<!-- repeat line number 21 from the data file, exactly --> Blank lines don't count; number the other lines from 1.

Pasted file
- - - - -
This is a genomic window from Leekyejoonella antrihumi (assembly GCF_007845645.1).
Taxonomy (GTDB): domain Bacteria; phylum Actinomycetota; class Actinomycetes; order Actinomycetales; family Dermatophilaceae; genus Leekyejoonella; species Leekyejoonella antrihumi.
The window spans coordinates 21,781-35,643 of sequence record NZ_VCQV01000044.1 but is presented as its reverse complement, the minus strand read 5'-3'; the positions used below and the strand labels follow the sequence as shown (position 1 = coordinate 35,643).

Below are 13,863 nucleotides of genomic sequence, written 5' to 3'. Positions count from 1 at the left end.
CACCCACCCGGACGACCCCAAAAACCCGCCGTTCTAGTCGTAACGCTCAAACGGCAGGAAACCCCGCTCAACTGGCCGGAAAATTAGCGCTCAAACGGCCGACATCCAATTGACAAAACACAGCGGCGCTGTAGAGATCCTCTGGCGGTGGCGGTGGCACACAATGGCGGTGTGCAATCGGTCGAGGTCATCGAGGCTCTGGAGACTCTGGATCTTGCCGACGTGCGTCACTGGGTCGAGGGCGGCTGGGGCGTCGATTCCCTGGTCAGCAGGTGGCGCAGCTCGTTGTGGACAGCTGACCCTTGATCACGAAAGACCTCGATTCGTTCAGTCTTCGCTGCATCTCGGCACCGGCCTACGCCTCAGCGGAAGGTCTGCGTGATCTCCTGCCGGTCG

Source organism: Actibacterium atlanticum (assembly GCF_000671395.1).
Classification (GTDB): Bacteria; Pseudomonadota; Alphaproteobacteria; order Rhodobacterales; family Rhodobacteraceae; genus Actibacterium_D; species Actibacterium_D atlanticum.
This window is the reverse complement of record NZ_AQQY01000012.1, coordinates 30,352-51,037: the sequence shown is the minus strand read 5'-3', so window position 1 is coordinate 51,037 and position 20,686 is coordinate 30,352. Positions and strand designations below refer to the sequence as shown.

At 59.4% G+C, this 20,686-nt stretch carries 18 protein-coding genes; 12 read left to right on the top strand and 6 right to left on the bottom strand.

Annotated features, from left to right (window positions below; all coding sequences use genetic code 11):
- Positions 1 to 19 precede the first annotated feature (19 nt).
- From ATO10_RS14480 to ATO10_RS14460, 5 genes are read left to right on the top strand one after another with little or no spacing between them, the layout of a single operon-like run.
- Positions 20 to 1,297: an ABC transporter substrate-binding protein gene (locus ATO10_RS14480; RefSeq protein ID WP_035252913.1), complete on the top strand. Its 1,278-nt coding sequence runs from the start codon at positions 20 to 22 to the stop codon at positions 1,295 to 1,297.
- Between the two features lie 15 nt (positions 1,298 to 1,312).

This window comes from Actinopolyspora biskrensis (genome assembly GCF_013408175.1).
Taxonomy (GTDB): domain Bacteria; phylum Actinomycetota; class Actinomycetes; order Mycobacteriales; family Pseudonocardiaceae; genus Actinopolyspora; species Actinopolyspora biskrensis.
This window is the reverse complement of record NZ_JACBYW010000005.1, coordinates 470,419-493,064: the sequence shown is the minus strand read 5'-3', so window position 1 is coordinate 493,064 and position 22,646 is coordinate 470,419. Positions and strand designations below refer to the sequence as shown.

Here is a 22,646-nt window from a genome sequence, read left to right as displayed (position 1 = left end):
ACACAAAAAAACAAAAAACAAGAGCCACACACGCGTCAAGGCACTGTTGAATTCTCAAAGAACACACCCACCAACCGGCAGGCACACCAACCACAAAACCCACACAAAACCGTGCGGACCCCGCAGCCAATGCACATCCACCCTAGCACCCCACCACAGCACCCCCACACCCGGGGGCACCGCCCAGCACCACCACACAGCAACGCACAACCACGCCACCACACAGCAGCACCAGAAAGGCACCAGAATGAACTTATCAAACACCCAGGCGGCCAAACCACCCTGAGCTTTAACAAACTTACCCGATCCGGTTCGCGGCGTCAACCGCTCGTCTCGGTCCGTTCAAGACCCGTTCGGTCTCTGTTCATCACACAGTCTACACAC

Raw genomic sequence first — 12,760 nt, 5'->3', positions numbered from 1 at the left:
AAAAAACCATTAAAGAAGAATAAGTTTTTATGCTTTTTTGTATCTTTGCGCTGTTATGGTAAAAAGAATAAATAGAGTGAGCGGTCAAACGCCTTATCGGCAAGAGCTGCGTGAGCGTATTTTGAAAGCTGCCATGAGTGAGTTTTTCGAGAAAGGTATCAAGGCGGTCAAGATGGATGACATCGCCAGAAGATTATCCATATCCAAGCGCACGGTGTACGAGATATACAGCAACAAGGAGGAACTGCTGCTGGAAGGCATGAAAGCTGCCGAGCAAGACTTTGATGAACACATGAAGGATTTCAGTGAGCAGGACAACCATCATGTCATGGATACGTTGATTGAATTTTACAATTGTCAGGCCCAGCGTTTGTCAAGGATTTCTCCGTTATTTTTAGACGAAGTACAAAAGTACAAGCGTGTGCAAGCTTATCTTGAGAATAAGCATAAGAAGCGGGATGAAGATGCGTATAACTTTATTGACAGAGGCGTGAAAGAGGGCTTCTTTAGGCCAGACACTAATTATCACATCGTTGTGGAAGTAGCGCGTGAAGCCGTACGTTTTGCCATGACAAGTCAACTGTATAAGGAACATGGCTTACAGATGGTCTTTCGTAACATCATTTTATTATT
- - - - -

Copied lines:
AAAAAACCATTAAAGAAGAATAAGTTTTTATGCTTTTTTGTATCTTTGCGCTGTTATGGTAAAAAGAATAAATAGAGTGAGCGGTCAAACGCCTTATCGGCAAGAGCTGCGTGAGCGTATTTTGAAAGCTGCCATGAGTGAGTTTTTCGAGAAAGGTATCAAGGCGGTCAAGATGGATGACATCGCCAGAAGATTATCCATATCCAAGCGCACGGTGTACGAGATATACAGCAACAAGGAGGAACTGCTGCTGGAAGGCATGAAAGCTGCCGAGCAAGACTTTGATGAACACATGAAGGATTTCAGTGAGCAGGACAACCATCATGTCATGGATACGTTGATTGAATTTTACAATTGTCAGGCCCAGCGTTTGTCAAGGATTTCTCCGTTATTTTTAGACGAAGTACAAAAGTACAAGCGTGTGCAAGCTTATCTTGAGAATAAGCATAAGAAGCGGGATGAAGATGCGTATAACTTTATTGACAGAGGCGTGAAAGAGGGCTTCTTTAGGCCAGACACTAATTATCACATCGTTGTGGAAGTAGCGCGTGAAGCCGTACGTTTTGCCATGACAAGTCAACTGTATAAGGAACATGGCTTACAGATGGTCTTTCGTAACATCATTTTATTATT